How far would you go to win €10,000?
On a blisteringly cold night in northern Finland, hopeful entrepreneurs plunge into a hole in the Baltic sea ice in a bid to win over a panel of investors.
The annual 'Polar Bear Pitching' competition in the remote town of Oulu, just over an hour's drive from the Arctic Circle, is a chance for 12 start-up businesses to try and snare funding for their ventures from a group of potential backers.
The catch - competitors may only speak for as long as they can stand chest deep in glacial water.
Long, rambling presentations are well and truly off the agenda.
"It feels terrible. It feels like you get punched in the face by ten really strong guys," said Lasse Brurok, who took home this year’s prize money along with his business partner Arne-Morten Willumsen.
The pair's energy and humour impressed the judges - who sat huddled on reindeer skins on dry land - as well as the business potential of their website which allows users to buy and sell new and used books in their native Norway.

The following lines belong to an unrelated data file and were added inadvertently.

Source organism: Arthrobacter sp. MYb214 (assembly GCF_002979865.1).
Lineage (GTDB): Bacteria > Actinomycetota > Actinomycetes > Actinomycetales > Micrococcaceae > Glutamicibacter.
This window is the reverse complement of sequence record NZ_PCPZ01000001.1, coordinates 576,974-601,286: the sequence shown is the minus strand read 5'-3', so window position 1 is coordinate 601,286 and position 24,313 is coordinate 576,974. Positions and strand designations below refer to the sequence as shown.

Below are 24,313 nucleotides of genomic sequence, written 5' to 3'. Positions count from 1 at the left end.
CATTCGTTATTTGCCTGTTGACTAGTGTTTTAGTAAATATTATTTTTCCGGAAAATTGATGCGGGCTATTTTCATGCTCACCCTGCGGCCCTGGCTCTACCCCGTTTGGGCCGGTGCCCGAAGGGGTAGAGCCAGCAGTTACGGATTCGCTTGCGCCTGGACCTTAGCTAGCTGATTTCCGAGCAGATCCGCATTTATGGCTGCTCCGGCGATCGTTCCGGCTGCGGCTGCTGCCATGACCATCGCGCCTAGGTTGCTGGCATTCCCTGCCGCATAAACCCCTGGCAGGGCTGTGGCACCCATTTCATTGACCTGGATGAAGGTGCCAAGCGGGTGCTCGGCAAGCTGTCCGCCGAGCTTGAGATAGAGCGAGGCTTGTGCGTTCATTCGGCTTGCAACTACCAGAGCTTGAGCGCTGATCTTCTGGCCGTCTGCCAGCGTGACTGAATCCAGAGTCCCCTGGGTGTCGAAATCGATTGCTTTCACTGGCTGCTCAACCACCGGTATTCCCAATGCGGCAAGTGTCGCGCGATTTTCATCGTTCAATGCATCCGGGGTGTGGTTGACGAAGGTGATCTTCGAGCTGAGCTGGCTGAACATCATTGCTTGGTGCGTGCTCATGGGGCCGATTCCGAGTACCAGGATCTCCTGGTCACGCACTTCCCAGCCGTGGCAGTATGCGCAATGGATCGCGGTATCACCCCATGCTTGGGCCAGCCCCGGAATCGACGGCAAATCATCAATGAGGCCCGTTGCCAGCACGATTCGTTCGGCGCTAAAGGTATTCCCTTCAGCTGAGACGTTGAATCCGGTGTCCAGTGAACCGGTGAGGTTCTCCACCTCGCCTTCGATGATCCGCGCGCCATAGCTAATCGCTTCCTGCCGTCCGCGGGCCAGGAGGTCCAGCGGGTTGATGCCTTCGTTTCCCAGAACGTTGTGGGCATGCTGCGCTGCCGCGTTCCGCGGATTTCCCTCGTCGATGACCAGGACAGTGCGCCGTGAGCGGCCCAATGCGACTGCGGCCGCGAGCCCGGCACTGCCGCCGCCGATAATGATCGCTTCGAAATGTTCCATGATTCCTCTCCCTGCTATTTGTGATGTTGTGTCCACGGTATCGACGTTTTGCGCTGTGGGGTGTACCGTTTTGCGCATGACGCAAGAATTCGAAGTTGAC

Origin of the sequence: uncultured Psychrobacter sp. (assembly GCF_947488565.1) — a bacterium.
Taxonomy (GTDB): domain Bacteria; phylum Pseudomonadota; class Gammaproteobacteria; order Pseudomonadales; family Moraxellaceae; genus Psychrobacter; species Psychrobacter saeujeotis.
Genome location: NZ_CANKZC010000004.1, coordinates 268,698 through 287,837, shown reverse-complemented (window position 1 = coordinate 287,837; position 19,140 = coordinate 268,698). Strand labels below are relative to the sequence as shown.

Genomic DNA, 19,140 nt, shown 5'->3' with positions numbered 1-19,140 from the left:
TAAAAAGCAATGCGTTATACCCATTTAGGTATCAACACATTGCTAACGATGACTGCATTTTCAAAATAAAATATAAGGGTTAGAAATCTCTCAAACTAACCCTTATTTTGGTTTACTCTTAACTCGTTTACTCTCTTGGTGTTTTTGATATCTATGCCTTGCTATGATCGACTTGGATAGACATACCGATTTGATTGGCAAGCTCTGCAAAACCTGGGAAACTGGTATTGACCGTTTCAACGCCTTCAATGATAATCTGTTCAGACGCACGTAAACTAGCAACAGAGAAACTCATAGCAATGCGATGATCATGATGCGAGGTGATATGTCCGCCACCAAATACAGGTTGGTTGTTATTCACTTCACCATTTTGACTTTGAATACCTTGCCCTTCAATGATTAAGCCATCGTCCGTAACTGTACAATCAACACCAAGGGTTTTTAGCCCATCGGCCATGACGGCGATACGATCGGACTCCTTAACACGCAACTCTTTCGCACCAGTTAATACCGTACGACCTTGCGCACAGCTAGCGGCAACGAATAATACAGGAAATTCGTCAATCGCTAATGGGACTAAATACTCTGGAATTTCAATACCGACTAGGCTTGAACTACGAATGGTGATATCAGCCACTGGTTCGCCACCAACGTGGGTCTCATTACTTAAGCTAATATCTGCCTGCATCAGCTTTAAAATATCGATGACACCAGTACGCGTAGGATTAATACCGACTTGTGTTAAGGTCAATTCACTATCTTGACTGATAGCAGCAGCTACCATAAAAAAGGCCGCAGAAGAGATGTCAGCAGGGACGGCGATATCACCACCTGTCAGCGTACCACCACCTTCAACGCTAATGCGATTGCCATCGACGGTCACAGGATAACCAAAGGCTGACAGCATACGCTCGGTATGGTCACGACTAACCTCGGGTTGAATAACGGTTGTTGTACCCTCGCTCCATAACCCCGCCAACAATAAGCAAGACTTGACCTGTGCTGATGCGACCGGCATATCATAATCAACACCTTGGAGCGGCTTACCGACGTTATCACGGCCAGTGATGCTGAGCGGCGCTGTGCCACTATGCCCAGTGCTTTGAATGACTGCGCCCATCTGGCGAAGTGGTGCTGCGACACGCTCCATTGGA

"We came here with the mindset that we're gonna win, and it worked out. Even though we had that mindset, it's still a shock. It’s really fun," Willumsen told AFP.
This year's contenders came from countries including the US, Kenya, Estonia and Finland.
While most managed between one and two minutes in the ice hole, the longest presentation ran to almost five skin-numbing minutes - a record in the competition's seven year history.
A hot tub was on hand to bring the speakers back up to room temperature.
Among the other innovations vying for the 2019 prize were a design for a super-lightweight electric cable, a lower-cost system of sensors to track tennis games, and a tool for analysing video CVs of job applicants.
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